Before you race off to buy your materials and get started building your hydroponic gardening system, there are a few things you should through. Here are the questions you should ask before beginning your project:
How Much Time Do I Want to Spend Assembling?
If you’re handy and have the time, you might want to build a PVC pipe system and frame. However, if you’re not especially handy or don’t have the time or the tools, this might not be a good project for you to take on.
How Much Do I Want to Spend?
Solutions for hydroponic gardening range from premade, premium, convenient, and expensive, to completely DIY. Sometimes when you factor in all the time and energy you’ve put into a DIY project, it turns out that it would have been cheaper to buy something premade.
That said, DIY projects–especially when it comes to gardening–are fun to try yourself, and the solutions we recommend below are simple enough for most beginners to take a stab at.
How Much Do I Want to Grow?
One of the most common problems gardeners encounter is growing too much, too fast. It’s not uncommon to find a gardener growing frustrated with his new hobby because he bit off more than he could chew. And now it’s too much work, he can’t use fast enough!
To avoid this problem, plan carefully. Pay close attention to expected yield but remember–hydroponics gets a higher yield! Because you’re not tied to a season, it’s worth planting less than you think you’ll need, and gradually grow your hydroponic garden.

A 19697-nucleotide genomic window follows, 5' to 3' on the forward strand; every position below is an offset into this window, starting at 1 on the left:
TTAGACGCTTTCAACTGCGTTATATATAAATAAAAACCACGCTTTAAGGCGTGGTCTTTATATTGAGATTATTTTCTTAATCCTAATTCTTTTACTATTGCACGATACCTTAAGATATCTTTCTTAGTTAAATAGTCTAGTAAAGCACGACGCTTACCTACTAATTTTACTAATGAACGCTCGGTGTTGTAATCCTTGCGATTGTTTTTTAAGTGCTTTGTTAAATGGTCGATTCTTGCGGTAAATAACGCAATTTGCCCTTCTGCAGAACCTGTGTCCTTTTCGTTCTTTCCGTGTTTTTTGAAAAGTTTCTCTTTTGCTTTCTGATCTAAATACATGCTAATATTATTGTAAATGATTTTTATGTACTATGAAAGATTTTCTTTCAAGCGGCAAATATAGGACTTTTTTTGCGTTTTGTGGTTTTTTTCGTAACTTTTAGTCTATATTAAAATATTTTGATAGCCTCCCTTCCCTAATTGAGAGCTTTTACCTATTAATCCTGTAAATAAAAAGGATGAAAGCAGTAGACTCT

How Will My Hydroponic Garden Get Light?
If you’re in a greenhouse or setting up your plants outdoors, you can utilize natural light. If you’re starting your garden indoors, however, you’ll need to substitute with a grow light. Make sure you have a place to hang it and plug it in.
How Much Space is Available?
Your spouse might not be happy if your new hydroponic hobby takes over your garage, and you might not have the room in your backyard for the kind of PVC frame you’re envisioning. Make sure you think through your plans carefully; don’t be afraid to whip out the tape measure.
2 Hydroponic Gardening Systems You Can Build Yourself
First, let’s learn about the Reservoir System:
Reservoir Hydroponic Gardening System
This system requires reservoir, pump, lid, and trays that hold plants. The pump tube, hydroponic nutrients for the water, a growing medium, and trellis.
For the reservoir, use five-gallon buckets if you want abundant algae, single plant, such as a tomato, or an 18-gallon tub to grow cucumbers. Make sure it’s reliable and translucent, as any light will cause algae to grow.
If the tub has a lid, drill holes into it. Conversely, use styrofoam sheet or bucket, find grow trays that can be placed directly on the bucket.
The trays are like sieves you drain, only smaller. Drill holes in your reservoir to attach the pump, remember, keep the holes about a half inch higher than the bottom trays, when they’re resting in the lid.
Pro tip: fill the tank with water after putting it in place. It will be very difficult to move after!
PVC Hydroponic Gardening System
A much more advanced system to build and needs to be thought out carefully. It also, however, gives you much more room for creativity in the design of your hydro garden!
Ultimately, to build a PVC system you’ll need PVC pipe, including elbows, planting cups or trays, and materials for the frame (either more PVC pipes, wood, or some other material). You’ll also need plastic tubing, a pump, clay pellets, a grow light, and a trellis, just like in the reservoir system.
You’ll assemble your PVC pipes carefully, allowing each large tube to carry plants space at least a few inches apart and connected via plumbing or tubing to a larger water reservoir with nutrients and a pump, to allow full circulation throughout the system.
Let’s Get Growing!
There are so many fun ways to grow plants as a backyard gardener, but we’ll admit that homemade hydroponics is just a little extra fun. Hopefully, these plans and ideas will help you get your system going in no time!